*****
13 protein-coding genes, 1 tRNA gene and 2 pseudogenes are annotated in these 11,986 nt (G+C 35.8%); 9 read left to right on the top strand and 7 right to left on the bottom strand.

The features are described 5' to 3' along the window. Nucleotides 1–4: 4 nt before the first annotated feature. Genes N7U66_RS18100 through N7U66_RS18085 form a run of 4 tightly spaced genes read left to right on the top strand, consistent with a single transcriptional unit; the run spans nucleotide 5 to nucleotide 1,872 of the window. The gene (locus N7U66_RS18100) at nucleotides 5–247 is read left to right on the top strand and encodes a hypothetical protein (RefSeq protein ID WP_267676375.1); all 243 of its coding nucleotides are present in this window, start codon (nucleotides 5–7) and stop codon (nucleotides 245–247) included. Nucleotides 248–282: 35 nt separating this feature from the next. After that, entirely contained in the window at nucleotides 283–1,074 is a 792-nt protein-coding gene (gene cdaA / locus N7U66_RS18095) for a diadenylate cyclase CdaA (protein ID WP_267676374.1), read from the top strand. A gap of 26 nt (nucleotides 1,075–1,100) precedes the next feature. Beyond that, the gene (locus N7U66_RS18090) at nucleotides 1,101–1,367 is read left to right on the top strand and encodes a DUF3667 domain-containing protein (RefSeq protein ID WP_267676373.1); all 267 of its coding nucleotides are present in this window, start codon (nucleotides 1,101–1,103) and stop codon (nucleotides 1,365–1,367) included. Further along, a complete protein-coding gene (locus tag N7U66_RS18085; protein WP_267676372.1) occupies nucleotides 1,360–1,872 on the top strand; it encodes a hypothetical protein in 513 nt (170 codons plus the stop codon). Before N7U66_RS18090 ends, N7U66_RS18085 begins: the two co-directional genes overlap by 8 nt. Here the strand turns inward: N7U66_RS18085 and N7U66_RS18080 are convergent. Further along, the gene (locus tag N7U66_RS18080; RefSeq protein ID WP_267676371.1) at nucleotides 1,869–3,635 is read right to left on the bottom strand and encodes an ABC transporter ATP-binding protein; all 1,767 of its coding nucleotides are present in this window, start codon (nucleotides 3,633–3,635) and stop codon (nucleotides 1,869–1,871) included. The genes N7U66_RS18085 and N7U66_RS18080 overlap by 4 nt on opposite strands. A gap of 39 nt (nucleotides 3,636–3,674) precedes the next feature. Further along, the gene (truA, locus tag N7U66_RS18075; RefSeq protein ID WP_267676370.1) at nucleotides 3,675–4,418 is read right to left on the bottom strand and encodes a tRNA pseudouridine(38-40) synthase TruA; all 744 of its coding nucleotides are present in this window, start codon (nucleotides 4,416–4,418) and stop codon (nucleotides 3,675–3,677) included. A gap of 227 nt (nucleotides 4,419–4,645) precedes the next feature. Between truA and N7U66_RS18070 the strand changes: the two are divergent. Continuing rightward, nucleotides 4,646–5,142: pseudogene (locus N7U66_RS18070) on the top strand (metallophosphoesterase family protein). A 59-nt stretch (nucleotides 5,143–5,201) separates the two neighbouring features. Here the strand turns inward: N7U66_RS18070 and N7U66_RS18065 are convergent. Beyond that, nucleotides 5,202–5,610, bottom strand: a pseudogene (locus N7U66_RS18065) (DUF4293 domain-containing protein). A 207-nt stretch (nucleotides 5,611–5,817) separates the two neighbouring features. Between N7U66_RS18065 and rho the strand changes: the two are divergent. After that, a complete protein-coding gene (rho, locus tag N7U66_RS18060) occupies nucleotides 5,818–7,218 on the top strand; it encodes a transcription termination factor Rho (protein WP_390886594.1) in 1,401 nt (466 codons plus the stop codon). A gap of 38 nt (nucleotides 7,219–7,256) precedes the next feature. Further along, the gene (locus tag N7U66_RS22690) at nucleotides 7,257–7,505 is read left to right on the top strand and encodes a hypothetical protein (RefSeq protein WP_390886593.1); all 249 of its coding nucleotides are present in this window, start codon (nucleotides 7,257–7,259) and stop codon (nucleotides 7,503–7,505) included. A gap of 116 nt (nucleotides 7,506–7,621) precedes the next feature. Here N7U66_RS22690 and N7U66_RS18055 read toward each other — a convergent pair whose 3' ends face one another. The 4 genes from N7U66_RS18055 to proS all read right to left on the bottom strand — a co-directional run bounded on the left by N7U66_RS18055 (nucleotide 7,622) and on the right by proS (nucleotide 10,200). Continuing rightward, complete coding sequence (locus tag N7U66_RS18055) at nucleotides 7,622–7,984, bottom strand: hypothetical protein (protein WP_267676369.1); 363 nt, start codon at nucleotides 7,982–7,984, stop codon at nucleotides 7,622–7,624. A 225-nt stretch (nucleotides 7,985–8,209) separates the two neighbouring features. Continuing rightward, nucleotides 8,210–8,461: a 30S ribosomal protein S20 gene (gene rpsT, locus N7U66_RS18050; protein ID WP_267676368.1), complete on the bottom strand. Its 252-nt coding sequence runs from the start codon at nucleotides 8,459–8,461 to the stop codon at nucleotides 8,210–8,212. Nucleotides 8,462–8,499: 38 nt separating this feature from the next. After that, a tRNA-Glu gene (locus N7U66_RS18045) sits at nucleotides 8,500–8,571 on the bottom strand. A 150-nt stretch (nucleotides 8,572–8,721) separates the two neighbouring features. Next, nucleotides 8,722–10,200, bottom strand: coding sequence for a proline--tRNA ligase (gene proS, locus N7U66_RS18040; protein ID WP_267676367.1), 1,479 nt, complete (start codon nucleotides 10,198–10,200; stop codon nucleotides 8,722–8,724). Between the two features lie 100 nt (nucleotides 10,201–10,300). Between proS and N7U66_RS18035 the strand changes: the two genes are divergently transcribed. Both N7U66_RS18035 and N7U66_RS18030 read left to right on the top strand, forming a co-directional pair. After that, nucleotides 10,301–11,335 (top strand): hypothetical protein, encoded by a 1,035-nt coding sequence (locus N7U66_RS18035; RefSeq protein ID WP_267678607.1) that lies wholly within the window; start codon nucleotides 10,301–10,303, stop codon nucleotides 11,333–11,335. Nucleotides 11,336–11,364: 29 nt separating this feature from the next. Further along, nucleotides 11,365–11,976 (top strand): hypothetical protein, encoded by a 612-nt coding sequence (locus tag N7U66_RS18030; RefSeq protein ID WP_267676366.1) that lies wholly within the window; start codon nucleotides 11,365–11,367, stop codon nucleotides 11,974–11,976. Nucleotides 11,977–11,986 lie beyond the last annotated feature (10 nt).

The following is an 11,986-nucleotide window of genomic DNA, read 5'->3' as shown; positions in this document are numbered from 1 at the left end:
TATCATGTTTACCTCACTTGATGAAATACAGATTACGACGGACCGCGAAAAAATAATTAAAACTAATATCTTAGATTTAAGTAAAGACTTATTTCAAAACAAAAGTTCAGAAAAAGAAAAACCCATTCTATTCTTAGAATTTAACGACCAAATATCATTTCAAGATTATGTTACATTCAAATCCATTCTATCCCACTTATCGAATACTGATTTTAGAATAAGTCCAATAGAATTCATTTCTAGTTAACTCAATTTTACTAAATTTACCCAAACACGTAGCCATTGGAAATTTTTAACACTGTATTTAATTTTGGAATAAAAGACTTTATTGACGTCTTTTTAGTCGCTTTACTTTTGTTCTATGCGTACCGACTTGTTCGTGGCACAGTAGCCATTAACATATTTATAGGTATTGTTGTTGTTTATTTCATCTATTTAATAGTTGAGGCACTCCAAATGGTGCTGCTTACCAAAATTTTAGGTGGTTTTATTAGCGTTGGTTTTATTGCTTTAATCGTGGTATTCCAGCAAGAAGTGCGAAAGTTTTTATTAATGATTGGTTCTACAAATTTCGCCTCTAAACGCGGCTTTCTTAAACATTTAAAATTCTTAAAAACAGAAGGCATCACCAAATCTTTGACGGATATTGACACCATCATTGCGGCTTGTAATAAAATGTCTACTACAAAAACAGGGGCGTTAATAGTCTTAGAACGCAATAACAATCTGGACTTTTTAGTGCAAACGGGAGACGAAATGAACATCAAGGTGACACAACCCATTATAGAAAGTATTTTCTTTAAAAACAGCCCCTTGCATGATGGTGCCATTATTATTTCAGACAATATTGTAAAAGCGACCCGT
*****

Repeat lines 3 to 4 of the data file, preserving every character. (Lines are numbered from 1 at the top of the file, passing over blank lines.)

The following is an 11,986-nucleotide window of genomic DNA, read 5'->3' as shown; positions in this document are numbered from 1 at the left end:
TATCATGTTTACCTCACTTGATGAAATACAGATTACGACGGACCGCGAAAAAATAATTAAAACTAATATCTTAGATTTAAGTAAAGACTTATTTCAAAACAAAAGTTCAGAAAAAGAAAAACCCATTCTATTCTTAGAATTTAACGACCAAATATCATTTCAAGATTATGTTACATTCAAATCCATTCTATCCCACTTATCGAATACTGATTTTAGAATAAGTCCAATAGAATTCATTTCTAGTTAACTCAATTTTACTAAATTTACCCAAACACGTAGCCATTGGAAATTTTTAACACTGTATTTAATTTTGGAATAAAAGACTTTATTGACGTCTTTTTAGTCGCTTTACTTTTGTTCTATGCGTACCGACTTGTTCGTGGCACAGTAGCCATTAACATATTTATAGGTATTGTTGTTGTTTATTTCATCTATTTAATAGTTGAGGCACTCCAAATGGTGCTGCTTACCAAAATTTTAGGTGGTTTTATTAGCGTTGGTTTTATTGCTTTAATCGTGGTATTCCAGCAAGAAGTGCGAAAGTTTTTATTAATGATTGGTTCTACAAATTTCGCCTCTAAACGCGGCTTTCTTAAACATTTAAAATTCTTAAAAACAGAAGGCATCACCAAATCTTTGACGGATATTGACACCATCATTGCGGCTTGTAATAAAATGTCTACTACAAAAACAGGGGCGTTAATAGTCTTAGAACGCAATAACAATCTGGACTTTTTAGTGCAAACGGGAGACGAAATGAACATCAAGGTGACACAACCCATTATAGAAAGTATTTTCTTTAAAAACAGCCCCTTGCATGATGGTGCCATTATTATTTCAGACAATATTGTAAAAGCGACCCGT